This remains known to be the only medal awarded by Congress to a foreign officer and
Fleury wore the decoration permanently with the special approval o f Louis XVI. J. F.
Loubat, The Medallic History o f the United States o f America (New York, 1878), I, 2273

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The Battle at Stony Point,
New York

Figure 12. The Battle at Stony Point, New York

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The next day, the American commander escorted his guests to the river fortress at
West Point, the site o f General Benedict Arnold’s late treachery.7 As the combined
armies moved through New Jersey over the next six days, Rochambeau’s entourage
visited other sites including W ashington’s former camps in Pompton Plains, New Jersey,
the battleground at Trenton, and W ashington’s Crossing. After fording the Delaware
River shallows the group arrived on 29 August at Princeton. Once again, Washington
personally conducted a tour o f the battlefield.8
By the last days o f August, the combined armies were nearing Philadelphia where
the American general hoped to arrange for supplies and transport to move the bulk o f the
forces to Virginia by water. Unfortunately, even Washington him self could not arrange
for the necessary boats and instead suggested that the armies march to Maryland where
vessels might be gathered from around the Chesapeake Bay and then sent up the Elk
River as far as the small town o f Head o f Elk (now Elkton). Leaving General
Rochambeau and his aides in the able care o f France’s minister plenipotentiary to the
American Colonies, Anne Cesar, chevalier de la Luzerne, Washington and his staff
proceeded to Elkton to make the necessary arrangements.

27; Closen, Journal, 108; Louis F ra n c is Bertrand Dupont d ’Aubervoye, comte de
Lauberdiere, Journal de I ‘armee aux ordres de monsieur le comte de Rochambeau
pendant les campagnes de 1780, 1781, 1782, 1783, dans V’Amerique septrionale
(unpublished, no date), 2er Cahier, 94.
7 Closen, Journal, 108; George Clinton, “W ashington’s Itinerary During the
War,” Public Papers o f George Clinton, First Governor o f New York. 1777-1795 - 18011804 (Albany, New York, 1904), 410.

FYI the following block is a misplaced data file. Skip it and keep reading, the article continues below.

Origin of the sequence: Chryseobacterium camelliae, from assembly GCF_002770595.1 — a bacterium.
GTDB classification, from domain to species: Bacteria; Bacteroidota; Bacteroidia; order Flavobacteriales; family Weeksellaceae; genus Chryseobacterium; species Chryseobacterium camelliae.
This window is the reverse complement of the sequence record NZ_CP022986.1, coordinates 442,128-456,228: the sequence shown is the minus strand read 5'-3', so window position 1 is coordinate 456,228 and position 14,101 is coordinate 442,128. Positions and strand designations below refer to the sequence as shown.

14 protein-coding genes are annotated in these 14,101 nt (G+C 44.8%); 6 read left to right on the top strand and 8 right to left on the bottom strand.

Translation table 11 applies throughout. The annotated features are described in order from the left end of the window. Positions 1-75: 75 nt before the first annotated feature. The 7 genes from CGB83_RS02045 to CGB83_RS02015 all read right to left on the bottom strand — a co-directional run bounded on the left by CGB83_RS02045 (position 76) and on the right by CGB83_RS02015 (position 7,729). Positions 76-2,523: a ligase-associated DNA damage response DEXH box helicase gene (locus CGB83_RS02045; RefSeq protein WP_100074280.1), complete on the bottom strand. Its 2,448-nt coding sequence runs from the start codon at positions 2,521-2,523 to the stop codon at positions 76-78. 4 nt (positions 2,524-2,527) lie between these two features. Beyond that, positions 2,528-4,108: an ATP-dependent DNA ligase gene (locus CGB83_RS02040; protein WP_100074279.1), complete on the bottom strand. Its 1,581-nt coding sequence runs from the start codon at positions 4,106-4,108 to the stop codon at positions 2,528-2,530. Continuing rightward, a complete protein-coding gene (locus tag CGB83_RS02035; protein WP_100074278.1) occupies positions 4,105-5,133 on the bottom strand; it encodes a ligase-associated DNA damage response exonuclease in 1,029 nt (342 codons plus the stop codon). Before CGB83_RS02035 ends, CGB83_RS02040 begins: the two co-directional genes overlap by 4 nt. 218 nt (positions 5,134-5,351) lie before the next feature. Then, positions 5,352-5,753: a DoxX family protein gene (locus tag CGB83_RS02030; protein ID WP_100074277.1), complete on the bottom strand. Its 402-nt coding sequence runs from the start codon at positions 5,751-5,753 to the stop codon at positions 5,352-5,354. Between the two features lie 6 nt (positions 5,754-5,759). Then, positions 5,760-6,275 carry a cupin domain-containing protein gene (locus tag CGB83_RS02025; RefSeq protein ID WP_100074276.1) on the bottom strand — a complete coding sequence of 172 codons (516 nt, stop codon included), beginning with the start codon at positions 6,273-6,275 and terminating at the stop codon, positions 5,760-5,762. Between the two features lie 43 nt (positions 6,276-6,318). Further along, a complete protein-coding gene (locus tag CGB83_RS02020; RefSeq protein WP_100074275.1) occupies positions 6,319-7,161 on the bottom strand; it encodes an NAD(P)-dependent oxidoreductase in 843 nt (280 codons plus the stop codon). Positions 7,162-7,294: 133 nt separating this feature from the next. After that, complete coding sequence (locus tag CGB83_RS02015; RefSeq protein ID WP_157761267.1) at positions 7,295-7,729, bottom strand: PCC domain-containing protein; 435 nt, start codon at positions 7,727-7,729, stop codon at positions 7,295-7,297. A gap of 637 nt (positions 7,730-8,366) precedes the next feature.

8 Ibid., 115.

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On 3 and 4 September the French troops entered Philadelphia and paraded in
review for the President o f the Continental Congress and its assembled members. The
reception was splendid. Stopping in America’s capital afforded a welcome respite for the
road-weary soldiers. Even the highly-critical Donatien Rochambeau was markedly
impressed with Philadelphia, remarking on the beauty o f the city and its suburbs and
noting how astonished the inhabitants seemed to be by the neatness and the discipline of
the French troops after so long a march.9
On 5 September, La Luzerne held a sumptuous state dinner for Rochambeau’s
officers. Amid the pomp and gaiety, however, a pall fell suddenly over the group.
“Hardly were we seated at the table, when an express arrived: a disquieting silence
immediately seized every guest - our eyes were fixed upon the Chevalier de la Luzeme,
everyone endeavoring to guess what the message would turn out to be. ‘Thirty-six ships
o f the line’ said he, ‘commanded by Monsieur le Comte de Grasse, are arrived in
Chesapeak-Bay [sic], and three thousand men have landed and opened a communication
with the Marquis de la Fayette .’” 10 Stunned officers roared their eager approval and
toasts were made in profusion. All present knew that the trap was rapidly closing on
Surprisingly, General Rochambeau and his son were the last to know o f the
French fleet’s arrival. The first division o f the French corps had left Philadelphia on the
morning o f 5 September. While the soldiers marched, the Rochambeau men and two o f

9 Donatien Rochambeau, Journal, 226.
10 Robin, New Travels, 45; Closen, Journal, 117.

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the general’s aides opted to travel to the next bivouac site by boat to study the Delaware
River battle sites at Mud Island, Redbank and Billings-fort. The tour went quickly, and
as the party reached their rendezvous point at Chester, Pennsylvania, they were surprised
to see George Washington standing on the shore excitedly waving his hat. The American
simply could not wait to tell his ally about de Grasse’s arrival and according to those
present, the two generals embraced warmly when Washington gave Rochambeau the
news.11 As the armies continued their march toward Wilmington, Delaware, the next
morning, Colonel Rochambeau organized a side trip with his twenty-one-year-old cousin
Louis Francois Bertrand Dupont d ’Aubervoye, comte de Lauberdiere and his father’s
aides, baron Ludwig von Closen and baron Cromot du Bourg, to explore the battlefield at
Brandywine, where in September 1777, British generals Howe and Cornwallis handily
defeated Washington and his army. Such side trips would continue over the next few
days as the group visited the Germantown battlefield and later inspected what the younger
Rochambeau termed the “good winter quarters” o f Washington’s camp at Valley Forge.12
Meanwhile, and unknown to both the French and the Americans, Admiral de
Grasse's armada had driven off Admiral Graves’ New York-based flotilla, and then
established a rigid blockade o f Cornwallis' small fleet at Yorktown. After landing his
infantry regiments outside of Jamestown, Virginia, the French admiral sought to use his